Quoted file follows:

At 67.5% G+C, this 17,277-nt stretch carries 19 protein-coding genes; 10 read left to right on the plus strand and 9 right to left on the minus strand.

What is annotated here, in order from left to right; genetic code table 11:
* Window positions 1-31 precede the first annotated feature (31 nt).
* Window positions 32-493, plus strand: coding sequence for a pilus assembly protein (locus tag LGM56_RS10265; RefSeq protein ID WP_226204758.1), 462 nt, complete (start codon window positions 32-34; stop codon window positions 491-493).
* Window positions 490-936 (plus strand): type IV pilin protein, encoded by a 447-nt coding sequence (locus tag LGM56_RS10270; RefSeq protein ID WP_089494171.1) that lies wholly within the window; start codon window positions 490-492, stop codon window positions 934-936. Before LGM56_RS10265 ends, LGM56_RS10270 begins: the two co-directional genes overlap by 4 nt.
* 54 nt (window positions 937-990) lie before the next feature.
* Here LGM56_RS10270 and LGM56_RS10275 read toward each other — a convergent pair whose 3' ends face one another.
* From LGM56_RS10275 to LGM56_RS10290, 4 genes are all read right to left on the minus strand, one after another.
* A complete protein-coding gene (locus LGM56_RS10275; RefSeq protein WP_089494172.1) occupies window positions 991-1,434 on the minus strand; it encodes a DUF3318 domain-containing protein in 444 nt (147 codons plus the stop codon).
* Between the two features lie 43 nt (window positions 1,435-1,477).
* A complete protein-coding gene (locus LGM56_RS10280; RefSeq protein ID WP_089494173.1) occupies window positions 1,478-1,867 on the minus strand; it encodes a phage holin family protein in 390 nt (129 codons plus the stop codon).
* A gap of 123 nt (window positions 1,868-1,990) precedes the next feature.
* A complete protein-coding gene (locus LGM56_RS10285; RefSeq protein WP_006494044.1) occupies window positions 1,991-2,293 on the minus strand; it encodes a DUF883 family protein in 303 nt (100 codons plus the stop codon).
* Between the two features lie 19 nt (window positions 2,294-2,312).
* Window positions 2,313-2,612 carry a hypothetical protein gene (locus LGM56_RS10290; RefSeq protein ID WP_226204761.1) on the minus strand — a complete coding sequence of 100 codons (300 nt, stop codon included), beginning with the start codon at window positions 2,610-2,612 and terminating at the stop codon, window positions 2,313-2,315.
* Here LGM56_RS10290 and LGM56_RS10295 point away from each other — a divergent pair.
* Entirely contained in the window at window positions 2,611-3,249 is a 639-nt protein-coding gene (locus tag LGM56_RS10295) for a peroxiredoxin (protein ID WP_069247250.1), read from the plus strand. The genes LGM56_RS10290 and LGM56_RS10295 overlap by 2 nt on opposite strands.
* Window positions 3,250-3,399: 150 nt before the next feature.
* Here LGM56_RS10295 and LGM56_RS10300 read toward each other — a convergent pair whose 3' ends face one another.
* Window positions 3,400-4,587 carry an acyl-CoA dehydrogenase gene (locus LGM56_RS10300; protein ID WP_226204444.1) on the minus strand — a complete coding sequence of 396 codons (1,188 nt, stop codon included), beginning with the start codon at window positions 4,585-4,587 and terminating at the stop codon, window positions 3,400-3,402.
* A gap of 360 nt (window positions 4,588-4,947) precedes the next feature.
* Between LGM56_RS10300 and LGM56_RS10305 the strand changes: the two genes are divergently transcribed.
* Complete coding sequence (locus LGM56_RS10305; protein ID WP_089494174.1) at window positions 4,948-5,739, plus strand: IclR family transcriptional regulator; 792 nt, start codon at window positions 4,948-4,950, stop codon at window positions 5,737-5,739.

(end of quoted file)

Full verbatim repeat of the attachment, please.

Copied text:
At 67.5% G+C, this 17,277-nt stretch carries 19 protein-coding genes; 10 read left to right on the plus strand and 9 right to left on the minus strand.

What is annotated here, in order from left to right; genetic code table 11:
* Window positions 1-31 precede the first annotated feature (31 nt).
* Window positions 32-493, plus strand: coding sequence for a pilus assembly protein (locus tag LGM56_RS10265; RefSeq protein ID WP_226204758.1), 462 nt, complete (start codon window positions 32-34; stop codon window positions 491-493).
* Window positions 490-936 (plus strand): type IV pilin protein, encoded by a 447-nt coding sequence (locus tag LGM56_RS10270; RefSeq protein ID WP_089494171.1) that lies wholly within the window; start codon window positions 490-492, stop codon window positions 934-936. Before LGM56_RS10265 ends, LGM56_RS10270 begins: the two co-directional genes overlap by 4 nt.
* 54 nt (window positions 937-990) lie before the next feature.
* Here LGM56_RS10270 and LGM56_RS10275 read toward each other — a convergent pair whose 3' ends face one another.
* From LGM56_RS10275 to LGM56_RS10290, 4 genes are all read right to left on the minus strand, one after another.
* A complete protein-coding gene (locus LGM56_RS10275; RefSeq protein WP_089494172.1) occupies window positions 991-1,434 on the minus strand; it encodes a DUF3318 domain-containing protein in 444 nt (147 codons plus the stop codon).
* Between the two features lie 43 nt (window positions 1,435-1,477).
* A complete protein-coding gene (locus LGM56_RS10280; RefSeq protein ID WP_089494173.1) occupies window positions 1,478-1,867 on the minus strand; it encodes a phage holin family protein in 390 nt (129 codons plus the stop codon).
* A gap of 123 nt (window positions 1,868-1,990) precedes the next feature.
* A complete protein-coding gene (locus LGM56_RS10285; RefSeq protein WP_006494044.1) occupies window positions 1,991-2,293 on the minus strand; it encodes a DUF883 family protein in 303 nt (100 codons plus the stop codon).
* Between the two features lie 19 nt (window positions 2,294-2,312).
* Window positions 2,313-2,612 carry a hypothetical protein gene (locus LGM56_RS10290; RefSeq protein ID WP_226204761.1) on the minus strand — a complete coding sequence of 100 codons (300 nt, stop codon included), beginning with the start codon at window positions 2,610-2,612 and terminating at the stop codon, window positions 2,313-2,315.
* Here LGM56_RS10290 and LGM56_RS10295 point away from each other — a divergent pair.
* Entirely contained in the window at window positions 2,611-3,249 is a 639-nt protein-coding gene (locus tag LGM56_RS10295) for a peroxiredoxin (protein ID WP_069247250.1), read from the plus strand. The genes LGM56_RS10290 and LGM56_RS10295 overlap by 2 nt on opposite strands.
* Window positions 3,250-3,399: 150 nt before the next feature.
* Here LGM56_RS10295 and LGM56_RS10300 read toward each other — a convergent pair whose 3' ends face one another.
* Window positions 3,400-4,587 carry an acyl-CoA dehydrogenase gene (locus LGM56_RS10300; protein ID WP_226204444.1) on the minus strand — a complete coding sequence of 396 codons (1,188 nt, stop codon included), beginning with the start codon at window positions 4,585-4,587 and terminating at the stop codon, window positions 3,400-3,402.
* A gap of 360 nt (window positions 4,588-4,947) precedes the next feature.
* Between LGM56_RS10300 and LGM56_RS10305 the strand changes: the two genes are divergently transcribed.
* Complete coding sequence (locus LGM56_RS10305; protein ID WP_089494174.1) at window positions 4,948-5,739, plus strand: IclR family transcriptional regulator; 792 nt, start codon at window positions 4,948-4,950, stop codon at window positions 5,737-5,739.